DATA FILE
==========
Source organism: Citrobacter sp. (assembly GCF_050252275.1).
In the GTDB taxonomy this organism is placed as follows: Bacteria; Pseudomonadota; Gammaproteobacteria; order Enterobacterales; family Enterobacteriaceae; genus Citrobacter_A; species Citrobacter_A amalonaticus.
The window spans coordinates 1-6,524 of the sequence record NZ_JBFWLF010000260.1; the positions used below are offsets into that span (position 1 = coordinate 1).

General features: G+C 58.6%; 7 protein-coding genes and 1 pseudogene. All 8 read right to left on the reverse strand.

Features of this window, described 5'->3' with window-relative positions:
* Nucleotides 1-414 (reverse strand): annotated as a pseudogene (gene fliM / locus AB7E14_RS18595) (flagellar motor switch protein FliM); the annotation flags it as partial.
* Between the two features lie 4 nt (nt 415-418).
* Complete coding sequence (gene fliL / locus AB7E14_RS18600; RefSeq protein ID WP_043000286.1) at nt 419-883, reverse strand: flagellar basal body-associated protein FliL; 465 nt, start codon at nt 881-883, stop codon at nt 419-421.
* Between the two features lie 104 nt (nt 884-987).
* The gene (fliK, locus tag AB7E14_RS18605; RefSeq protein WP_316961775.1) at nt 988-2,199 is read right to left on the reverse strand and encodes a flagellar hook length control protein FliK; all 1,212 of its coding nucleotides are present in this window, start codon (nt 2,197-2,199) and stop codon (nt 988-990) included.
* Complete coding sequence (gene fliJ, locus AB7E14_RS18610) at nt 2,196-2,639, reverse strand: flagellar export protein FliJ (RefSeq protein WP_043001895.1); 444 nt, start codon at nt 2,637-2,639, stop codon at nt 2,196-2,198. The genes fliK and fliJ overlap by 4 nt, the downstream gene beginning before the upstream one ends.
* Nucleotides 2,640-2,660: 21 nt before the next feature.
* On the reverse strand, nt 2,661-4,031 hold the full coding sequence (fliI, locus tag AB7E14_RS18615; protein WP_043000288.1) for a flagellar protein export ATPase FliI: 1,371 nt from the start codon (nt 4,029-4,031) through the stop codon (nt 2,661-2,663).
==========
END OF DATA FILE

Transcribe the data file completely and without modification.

Source organism: Citrobacter sp. (assembly GCF_050252275.1).
In the GTDB taxonomy this organism is placed as follows: Bacteria; Pseudomonadota; Gammaproteobacteria; order Enterobacterales; family Enterobacteriaceae; genus Citrobacter_A; species Citrobacter_A amalonaticus.
The window spans coordinates 1-6,524 of the sequence record NZ_JBFWLF010000260.1; the positions used below are offsets into that span (position 1 = coordinate 1).

General features: G+C 58.6%; 7 protein-coding genes and 1 pseudogene. All 8 read right to left on the reverse strand.

Features of this window, described 5'->3' with window-relative positions:
* Nucleotides 1-414 (reverse strand): annotated as a pseudogene (gene fliM / locus AB7E14_RS18595) (flagellar motor switch protein FliM); the annotation flags it as partial.
* Between the two features lie 4 nt (nt 415-418).
* Complete coding sequence (gene fliL / locus AB7E14_RS18600; RefSeq protein ID WP_043000286.1) at nt 419-883, reverse strand: flagellar basal body-associated protein FliL; 465 nt, start codon at nt 881-883, stop codon at nt 419-421.
* Between the two features lie 104 nt (nt 884-987).
* The gene (fliK, locus tag AB7E14_RS18605; RefSeq protein WP_316961775.1) at nt 988-2,199 is read right to left on the reverse strand and encodes a flagellar hook length control protein FliK; all 1,212 of its coding nucleotides are present in this window, start codon (nt 2,197-2,199) and stop codon (nt 988-990) included.
* Complete coding sequence (gene fliJ, locus AB7E14_RS18610) at nt 2,196-2,639, reverse strand: flagellar export protein FliJ (RefSeq protein WP_043001895.1); 444 nt, start codon at nt 2,637-2,639, stop codon at nt 2,196-2,198. The genes fliK and fliJ overlap by 4 nt, the downstream gene beginning before the upstream one ends.
* Nucleotides 2,640-2,660: 21 nt before the next feature.
* On the reverse strand, nt 2,661-4,031 hold the full coding sequence (fliI, locus tag AB7E14_RS18615; protein WP_043000288.1) for a flagellar protein export ATPase FliI: 1,371 nt from the start codon (nt 4,029-4,031) through the stop codon (nt 2,661-2,663).